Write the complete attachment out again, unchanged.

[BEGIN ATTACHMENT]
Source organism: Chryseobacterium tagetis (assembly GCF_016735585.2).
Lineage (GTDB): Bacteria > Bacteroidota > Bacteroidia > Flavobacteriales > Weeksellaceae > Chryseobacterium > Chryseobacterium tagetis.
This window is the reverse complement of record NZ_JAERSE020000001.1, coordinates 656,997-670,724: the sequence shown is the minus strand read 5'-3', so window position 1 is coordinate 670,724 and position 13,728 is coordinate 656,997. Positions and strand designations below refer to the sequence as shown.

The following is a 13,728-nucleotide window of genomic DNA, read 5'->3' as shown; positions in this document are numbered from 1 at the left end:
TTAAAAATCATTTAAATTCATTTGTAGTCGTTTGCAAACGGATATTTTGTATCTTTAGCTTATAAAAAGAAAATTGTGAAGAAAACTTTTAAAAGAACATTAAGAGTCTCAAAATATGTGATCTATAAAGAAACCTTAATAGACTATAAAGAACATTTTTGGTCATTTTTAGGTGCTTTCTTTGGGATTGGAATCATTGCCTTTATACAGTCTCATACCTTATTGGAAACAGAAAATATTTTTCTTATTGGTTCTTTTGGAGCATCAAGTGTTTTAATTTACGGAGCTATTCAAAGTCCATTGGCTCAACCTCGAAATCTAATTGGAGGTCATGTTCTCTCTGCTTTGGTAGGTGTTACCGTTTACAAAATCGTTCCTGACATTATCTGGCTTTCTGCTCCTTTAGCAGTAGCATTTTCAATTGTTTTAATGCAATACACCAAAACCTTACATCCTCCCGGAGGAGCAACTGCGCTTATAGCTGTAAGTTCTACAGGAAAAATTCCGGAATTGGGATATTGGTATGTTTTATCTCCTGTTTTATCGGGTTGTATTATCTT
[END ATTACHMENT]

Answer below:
Source organism: Chryseobacterium tagetis (assembly GCF_016735585.2).
Lineage (GTDB): Bacteria > Bacteroidota > Bacteroidia > Flavobacteriales > Weeksellaceae > Chryseobacterium > Chryseobacterium tagetis.
This window is the reverse complement of record NZ_JAERSE020000001.1, coordinates 656,997-670,724: the sequence shown is the minus strand read 5'-3', so window position 1 is coordinate 670,724 and position 13,728 is coordinate 656,997. Positions and strand designations below refer to the sequence as shown.

The following is a 13,728-nucleotide window of genomic DNA, read 5'->3' as shown; positions in this document are numbered from 1 at the left end:
TTAAAAATCATTTAAATTCATTTGTAGTCGTTTGCAAACGGATATTTTGTATCTTTAGCTTATAAAAAGAAAATTGTGAAGAAAACTTTTAAAAGAACATTAAGAGTCTCAAAATATGTGATCTATAAAGAAACCTTAATAGACTATAAAGAACATTTTTGGTCATTTTTAGGTGCTTTCTTTGGGATTGGAATCATTGCCTTTATACAGTCTCATACCTTATTGGAAACAGAAAATATTTTTCTTATTGGTTCTTTTGGAGCATCAAGTGTTTTAATTTACGGAGCTATTCAAAGTCCATTGGCTCAACCTCGAAATCTAATTGGAGGTCATGTTCTCTCTGCTTTGGTAGGTGTTACCGTTTACAAAATCGTTCCTGACATTATCTGGCTTTCTGCTCCTTTAGCAGTAGCATTTTCAATTGTTTTAATGCAATACACCAAAACCTTACATCCTCCCGGAGGAGCAACTGCGCTTATAGCTGTAAGTTCTACAGGAAAAATTCCGGAATTGGGATATTGGTATGTTTTATCTCCTGTTTTATCGGGTTGTATTATCTT